In recent decades some technology-oriented companies have emerged, even in the manufacturing space, which do not have much of physical capital, but their capital is mostly technology, knowledge, and brand value – all intangible assets. For example, in the iPhone X, Apple’s intangible assets embedded in the phone, including the iOS operating system, the design, the Apple logo, and marketing, account for almost 59% of the iPhone’s retail price. Similarly, Nike Inc. captured an average of 43.8% of the value added of its products with its strong brand and aggressive marketing activities (Xing et al 2022). In the process, some manufacturing companies have now become factory less. They depend on stronger value chain linkages, and hence, would like to see that their intangible assets are well protected.  

MNCs meet this challenge in various ways like setting up intellectual property licensing business models, legal securities in their relationship with partners, deploying advanced information technology for securing transactions etc. But beyond these steps, they require a favourable investment environment in the countries where their partners operate. This has led to increased intellectual property protection in national jurisdictions. Where such an ecosystem prevails, trade in disembodied intangible assets has increased both between companies and across units and sister agencies of the same company spread across multiple countries.

India: A cog in the wheel? 

Exports through value chains account for about 70% of global exports. Countries can therefore increase their exports only through deeper integration with the international production network. India’s performance in exports through GVCs appears to be relatively weak: its share in global exports of goods and services is about 2.1 per cent, whereas its share in GVC exports is only about 1.4 per cent. There is, thus, a possibility that by increasing its share in global value chain exports, it can also increase its share in global exports. 


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In a 2021 report by the Asian Infrastructure Investment Bank exploring sustaining GVCs pathways for India GVC participation across India will largely rely on a combination of improving infrastructure, strengthening institutional quality and increasing port efficiency, capacity and connectivity with the hinterland. Institutional quality here includes protection of intangible assets.

Currently, India is a small player in GVCs, smaller than several smaller economies like the Republic of Korea, Malaysia and Russia. India’s low GVC participation is reflected in its engagement in only a handful of sectors. Dr Abhijit Sen Gupta, senior economist at the Asian Infrastructure Investment Bank stated that the key products driving India’s GVC participation include coal and petroleum, business services, chemicals, and transport equipment. The automobile industry of India has relatively better developed value chain participation. More recently, Indian mobile phone industry has also experienced substantial value chain integration due to other conducive policy factors and knowledge absorption.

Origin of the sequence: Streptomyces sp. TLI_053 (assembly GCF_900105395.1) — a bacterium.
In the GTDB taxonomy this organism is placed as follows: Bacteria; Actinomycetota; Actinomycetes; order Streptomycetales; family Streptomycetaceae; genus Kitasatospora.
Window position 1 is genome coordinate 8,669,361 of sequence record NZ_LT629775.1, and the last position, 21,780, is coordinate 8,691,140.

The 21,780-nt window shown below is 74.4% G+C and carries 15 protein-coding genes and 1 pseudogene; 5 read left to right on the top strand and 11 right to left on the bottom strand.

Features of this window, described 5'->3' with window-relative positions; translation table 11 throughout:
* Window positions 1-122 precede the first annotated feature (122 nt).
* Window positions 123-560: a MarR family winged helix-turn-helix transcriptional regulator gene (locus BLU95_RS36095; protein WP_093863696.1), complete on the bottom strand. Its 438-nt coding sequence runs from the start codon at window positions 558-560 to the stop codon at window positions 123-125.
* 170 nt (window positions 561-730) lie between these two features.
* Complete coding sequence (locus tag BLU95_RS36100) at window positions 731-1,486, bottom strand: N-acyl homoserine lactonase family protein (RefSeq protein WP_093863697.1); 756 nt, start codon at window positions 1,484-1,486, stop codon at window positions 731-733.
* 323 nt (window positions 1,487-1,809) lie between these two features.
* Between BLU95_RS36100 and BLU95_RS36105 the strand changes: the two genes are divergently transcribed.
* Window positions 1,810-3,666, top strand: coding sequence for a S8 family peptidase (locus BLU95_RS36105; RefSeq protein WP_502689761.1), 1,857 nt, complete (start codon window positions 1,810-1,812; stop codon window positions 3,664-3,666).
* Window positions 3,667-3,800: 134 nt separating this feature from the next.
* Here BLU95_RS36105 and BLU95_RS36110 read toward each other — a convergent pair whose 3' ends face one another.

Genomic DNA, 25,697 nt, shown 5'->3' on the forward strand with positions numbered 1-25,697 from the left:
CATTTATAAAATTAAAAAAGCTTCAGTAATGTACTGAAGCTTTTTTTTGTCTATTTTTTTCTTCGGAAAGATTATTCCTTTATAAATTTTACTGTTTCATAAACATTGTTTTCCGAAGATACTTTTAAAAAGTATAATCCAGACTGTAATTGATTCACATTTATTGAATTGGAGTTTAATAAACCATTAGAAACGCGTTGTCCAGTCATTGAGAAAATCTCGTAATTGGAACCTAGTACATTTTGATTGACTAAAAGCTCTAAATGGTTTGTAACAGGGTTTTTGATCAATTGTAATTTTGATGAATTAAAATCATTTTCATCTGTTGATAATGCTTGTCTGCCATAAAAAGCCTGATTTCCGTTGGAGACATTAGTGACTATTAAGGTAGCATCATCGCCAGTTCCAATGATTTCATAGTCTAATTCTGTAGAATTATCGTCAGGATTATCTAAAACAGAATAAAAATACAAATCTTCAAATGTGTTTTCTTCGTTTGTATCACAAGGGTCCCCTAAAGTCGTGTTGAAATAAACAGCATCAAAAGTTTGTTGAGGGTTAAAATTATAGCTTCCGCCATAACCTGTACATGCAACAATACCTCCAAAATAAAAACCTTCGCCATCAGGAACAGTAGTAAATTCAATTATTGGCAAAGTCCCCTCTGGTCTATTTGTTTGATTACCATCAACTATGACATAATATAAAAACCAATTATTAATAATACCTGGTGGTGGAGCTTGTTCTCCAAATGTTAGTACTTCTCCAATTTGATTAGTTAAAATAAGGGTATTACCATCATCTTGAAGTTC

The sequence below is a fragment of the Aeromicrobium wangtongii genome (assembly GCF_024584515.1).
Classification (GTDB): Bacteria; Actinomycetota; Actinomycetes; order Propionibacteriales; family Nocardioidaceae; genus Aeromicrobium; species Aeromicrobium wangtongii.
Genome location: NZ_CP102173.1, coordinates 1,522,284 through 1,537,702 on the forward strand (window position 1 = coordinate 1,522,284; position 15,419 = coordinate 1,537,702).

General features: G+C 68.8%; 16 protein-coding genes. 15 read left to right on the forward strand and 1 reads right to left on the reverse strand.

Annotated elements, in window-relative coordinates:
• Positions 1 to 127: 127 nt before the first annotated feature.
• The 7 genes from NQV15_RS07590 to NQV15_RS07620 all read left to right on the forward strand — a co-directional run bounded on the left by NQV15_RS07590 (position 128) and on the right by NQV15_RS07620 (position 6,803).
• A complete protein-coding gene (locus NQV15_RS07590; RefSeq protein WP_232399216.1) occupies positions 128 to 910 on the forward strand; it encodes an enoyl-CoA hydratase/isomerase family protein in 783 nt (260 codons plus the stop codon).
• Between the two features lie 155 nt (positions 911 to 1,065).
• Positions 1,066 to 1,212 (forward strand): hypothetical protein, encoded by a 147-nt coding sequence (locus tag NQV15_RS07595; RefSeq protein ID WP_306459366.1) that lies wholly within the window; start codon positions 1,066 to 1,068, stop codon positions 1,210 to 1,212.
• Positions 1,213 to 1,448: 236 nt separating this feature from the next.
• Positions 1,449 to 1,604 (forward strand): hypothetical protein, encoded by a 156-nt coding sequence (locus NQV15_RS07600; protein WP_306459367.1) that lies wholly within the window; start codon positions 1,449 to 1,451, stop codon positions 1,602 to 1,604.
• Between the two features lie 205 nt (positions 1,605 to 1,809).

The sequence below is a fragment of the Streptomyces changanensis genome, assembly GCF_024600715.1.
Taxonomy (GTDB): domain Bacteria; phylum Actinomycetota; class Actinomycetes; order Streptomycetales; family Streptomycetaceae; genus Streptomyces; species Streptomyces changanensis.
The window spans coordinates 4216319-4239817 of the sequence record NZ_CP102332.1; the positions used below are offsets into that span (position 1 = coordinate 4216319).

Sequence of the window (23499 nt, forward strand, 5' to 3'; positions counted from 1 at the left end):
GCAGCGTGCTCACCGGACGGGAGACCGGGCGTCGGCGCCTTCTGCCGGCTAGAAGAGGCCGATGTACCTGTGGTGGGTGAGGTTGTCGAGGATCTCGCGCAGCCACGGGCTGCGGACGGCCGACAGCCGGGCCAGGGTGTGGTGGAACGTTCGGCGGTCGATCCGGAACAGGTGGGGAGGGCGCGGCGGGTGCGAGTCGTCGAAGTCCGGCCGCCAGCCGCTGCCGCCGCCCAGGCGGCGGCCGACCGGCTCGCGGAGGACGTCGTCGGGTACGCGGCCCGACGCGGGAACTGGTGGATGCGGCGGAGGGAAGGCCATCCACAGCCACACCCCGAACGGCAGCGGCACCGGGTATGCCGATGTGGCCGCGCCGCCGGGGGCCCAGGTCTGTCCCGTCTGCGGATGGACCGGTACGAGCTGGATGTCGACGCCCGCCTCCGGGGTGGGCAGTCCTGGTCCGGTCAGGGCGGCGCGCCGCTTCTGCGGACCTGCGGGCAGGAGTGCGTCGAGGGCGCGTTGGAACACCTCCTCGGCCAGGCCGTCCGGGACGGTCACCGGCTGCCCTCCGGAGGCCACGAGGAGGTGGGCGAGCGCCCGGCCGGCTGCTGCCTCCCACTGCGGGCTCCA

According to a study undertaken by the Harvard Business School in collaboration with the Prime Minister’s Economic Advisory Council released in August 2022, India’s integration into global value chains has dropped over the last five years. Indian exports use relatively few foreign inputs. The limited capacity of domestic suppliers reduces India’s capacity to export. Only Indian IT service exports play a significant role in other countries’ exports, being used by a wide range of foreign industries. Outside of IT, Indian exports tend to serve foreign end demand directly rather than being part of sophisticated global value chains.

India does better in integrating into GVCs through services. India and the US specialise in services embodied in GVCs. India, Kenya and the Philippines specialise in ICT and business service sectors in particular. Services, nevertheless, have become an integral part of the manufacturing global value chains.

According to 2020 World Development Report, India offers a powerful example of how foreign services firms help support greater participation in manufacturing value chains. The pro-competitive reforms in banking, transport, insurance, and telecommunications in India boosted the productivity of both foreign and locally owned manufacturing firms. A one standard deviation increase in the aggregated index of services liberalization resulted in a productivity increase of 11.7% for domestic firms and 13.2% for foreign enterprises. The largest additional effect was for transport reforms, followed by telecommunications and banking reform.

IPRs in GVCs in India

A 2020 study by ICRIER found strong linkage between GVC integration and quality of institutions of which IPR institutions are an important part. For participation and upgrading within value chains, investment in innovation and knowledge-based capital, such as research and development (R&D), intellectual property, software, and data, as well as economic competencies such as organisational know-how and branding, are crucial. Since GVC trade is often associated with transfers of knowledge and technology, protection of IP is a major determinant for many industries.